• Subject: Re: Terminating a C proram
  • From: "Simon Coulter" <shc@xxxxxxxxxxxxxxxxx>
  • Date: Wed, 09 Aug 00 22:48:04 +1000


Hello Mike,

You wrote:
>1.     EPM does not exist and  is of no concern to the current C compiler
>and run-time.. This means that the Jennifer Hamilton book is well out of
>date? I couldn't find any mention of Activation Groups in the index, and the
>first (and only!) publishing date was October 1992!!. For $200 Australian I
>would expect that the publishers keep the book up to date. I feel a little
>skinned

If you are truly unhappy then send it back.  I know Intelligent Techologies 
will accept 
returns if you are not happy with the book.  I think Midrange Computing will 
also.  I 
don't know which one you purchased from but if it were me I'd send it back.  It 
should 
only cost you the freight charges.


=============== stuff deleted =============================             

>3.     I looked up the ILE C Programmers Guide(appendixH) where it
>states.....keeping an activation group active after the program has exited
>means that all the storage associated with that program is still allocated
>and in a 'last-used' state. When the program is called again,
>initialization, as defined by the language, is not done. All variables have
>the last value assigned to them in the previous run of he program. In
>addition all of the settings in the ILE C run-time are in 'last-used' state
>such as signal(),strtok() etc......." .(reference H1.1).

Interesting, I would expect automatic storage to be reinitialised regardless of 
activation group persistence.  Ah, I think I see ... the test code is issuing a 
return 
from main() rather than the more usual exit().

Since most RPG programs have no concept of automatic storage, using return 
should result 
in behaviour similar to that expected by an RPG programmer.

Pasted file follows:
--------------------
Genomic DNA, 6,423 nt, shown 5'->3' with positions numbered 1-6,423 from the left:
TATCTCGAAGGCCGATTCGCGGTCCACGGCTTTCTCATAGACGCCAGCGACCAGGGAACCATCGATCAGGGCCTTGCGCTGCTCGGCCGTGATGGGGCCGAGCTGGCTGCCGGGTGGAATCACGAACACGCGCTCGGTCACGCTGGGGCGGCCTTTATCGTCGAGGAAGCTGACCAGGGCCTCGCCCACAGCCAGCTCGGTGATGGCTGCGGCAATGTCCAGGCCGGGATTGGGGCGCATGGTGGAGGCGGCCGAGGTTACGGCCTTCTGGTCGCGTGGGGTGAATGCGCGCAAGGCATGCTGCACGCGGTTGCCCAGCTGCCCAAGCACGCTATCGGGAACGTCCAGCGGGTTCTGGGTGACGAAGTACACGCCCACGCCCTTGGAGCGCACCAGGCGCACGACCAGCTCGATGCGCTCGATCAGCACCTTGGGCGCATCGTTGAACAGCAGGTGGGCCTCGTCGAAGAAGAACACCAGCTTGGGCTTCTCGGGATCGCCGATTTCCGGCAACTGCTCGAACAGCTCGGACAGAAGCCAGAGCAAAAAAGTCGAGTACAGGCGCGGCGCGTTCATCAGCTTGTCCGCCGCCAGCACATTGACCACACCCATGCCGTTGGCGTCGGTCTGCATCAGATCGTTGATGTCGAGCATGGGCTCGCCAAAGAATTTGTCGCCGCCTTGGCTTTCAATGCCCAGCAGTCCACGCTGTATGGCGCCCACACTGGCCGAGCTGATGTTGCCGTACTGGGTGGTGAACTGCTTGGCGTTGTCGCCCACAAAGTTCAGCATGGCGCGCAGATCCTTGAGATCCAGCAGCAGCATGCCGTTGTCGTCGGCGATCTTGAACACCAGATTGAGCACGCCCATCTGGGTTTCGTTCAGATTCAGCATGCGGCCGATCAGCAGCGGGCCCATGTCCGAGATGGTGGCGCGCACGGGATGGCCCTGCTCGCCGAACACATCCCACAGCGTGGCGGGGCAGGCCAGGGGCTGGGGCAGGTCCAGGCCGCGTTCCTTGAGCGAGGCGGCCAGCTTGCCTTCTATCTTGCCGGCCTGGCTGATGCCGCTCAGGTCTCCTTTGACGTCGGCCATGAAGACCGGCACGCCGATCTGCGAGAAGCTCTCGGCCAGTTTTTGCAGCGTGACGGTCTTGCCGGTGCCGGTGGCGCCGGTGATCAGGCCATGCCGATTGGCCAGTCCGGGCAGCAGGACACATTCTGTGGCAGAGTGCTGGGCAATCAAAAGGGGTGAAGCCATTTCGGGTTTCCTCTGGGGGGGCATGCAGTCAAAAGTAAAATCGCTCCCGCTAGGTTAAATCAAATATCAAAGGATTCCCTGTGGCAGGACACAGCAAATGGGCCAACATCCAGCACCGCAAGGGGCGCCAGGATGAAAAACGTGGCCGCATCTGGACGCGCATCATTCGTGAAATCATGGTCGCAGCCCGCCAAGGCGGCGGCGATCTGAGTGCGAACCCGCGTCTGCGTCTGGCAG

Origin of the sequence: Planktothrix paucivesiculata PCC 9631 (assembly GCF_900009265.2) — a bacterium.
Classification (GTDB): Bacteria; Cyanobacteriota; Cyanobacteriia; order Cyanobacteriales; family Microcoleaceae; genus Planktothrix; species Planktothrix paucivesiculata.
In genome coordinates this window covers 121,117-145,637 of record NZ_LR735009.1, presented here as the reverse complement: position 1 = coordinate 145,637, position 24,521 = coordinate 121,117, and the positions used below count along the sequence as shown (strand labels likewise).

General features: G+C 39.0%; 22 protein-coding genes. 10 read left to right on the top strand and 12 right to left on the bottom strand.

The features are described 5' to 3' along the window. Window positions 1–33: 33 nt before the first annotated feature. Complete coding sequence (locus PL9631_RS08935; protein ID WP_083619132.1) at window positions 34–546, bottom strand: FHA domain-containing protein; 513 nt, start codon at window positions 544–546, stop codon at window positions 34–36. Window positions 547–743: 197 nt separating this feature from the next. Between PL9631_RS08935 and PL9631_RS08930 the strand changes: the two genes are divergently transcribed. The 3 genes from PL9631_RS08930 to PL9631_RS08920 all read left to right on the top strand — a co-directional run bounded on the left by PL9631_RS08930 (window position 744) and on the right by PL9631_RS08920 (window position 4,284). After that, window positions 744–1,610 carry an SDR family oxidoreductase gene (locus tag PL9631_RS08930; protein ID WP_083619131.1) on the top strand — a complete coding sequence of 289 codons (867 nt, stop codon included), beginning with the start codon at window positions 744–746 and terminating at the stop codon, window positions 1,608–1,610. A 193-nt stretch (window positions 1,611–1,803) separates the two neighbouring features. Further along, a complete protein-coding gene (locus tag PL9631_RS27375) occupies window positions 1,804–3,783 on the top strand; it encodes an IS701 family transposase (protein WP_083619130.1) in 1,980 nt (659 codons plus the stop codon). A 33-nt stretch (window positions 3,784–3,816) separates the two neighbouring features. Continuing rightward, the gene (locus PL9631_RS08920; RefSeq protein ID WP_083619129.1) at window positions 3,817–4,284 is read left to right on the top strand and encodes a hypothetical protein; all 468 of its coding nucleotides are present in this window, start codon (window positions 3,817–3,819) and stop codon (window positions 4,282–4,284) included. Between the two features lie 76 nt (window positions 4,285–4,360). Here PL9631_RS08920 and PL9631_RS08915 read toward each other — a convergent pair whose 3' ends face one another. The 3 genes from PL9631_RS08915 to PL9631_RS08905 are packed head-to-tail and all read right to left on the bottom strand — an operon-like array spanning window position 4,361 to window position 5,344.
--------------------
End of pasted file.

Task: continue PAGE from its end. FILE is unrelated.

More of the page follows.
>       ..............no mention of the static attribute............
>
>       In the same section they provide some example code and so I  created
>two C programs (copied from H1-1 in the users guide), one called TESTRTRN
>(with a return;) and the other TESTEXIT(with the return replaced by an
>exit() with test harnesses as follows:

=============== stuff deleted =======================
                        
>       TEST 2 worked as I wanted. The value of I was retained between
>invocations for the TESTRTRN program The TESTEXIT program also worked
>correctly with I being output as 1 on each call.
>       TEST 1 printed I=1 each time it was called. Correct for the TESTEXIT
>program but not for the TESTRTRN program.

>       I thought perhaps that *NEW and named would work in the same way but
>unfortunately no! I'm still unsure about the difference. More manual bashing
>I think.

*NEW activation groups are created by the system on invocation and destroyed by 
the 
system when the program terminates.  Named activation groups are created on the 
first 
call to a program using that activation group and are not destroyed until 
either the job 
ends or an explicit termination of the activation group occurs.  C (well CRTPGM 
really) 
creates programs using *NEW activation groups by default, even though that is a 
good way 
to kill performance, because doing so makes the program comply with ANSI C 
semantics.  
The nett result is that all storage is initialised because no storage remains 
from 
previous invocations.

>       This TEST 2scenario seems like it will solve my problem, as the
>return corresponds to the RPG return, as does the exit() to SETON *INLR as
>long as the activation group is named.


Regards,
Simon Coulter.


 FlyByNight Software         AS/400 Technical Specialists       
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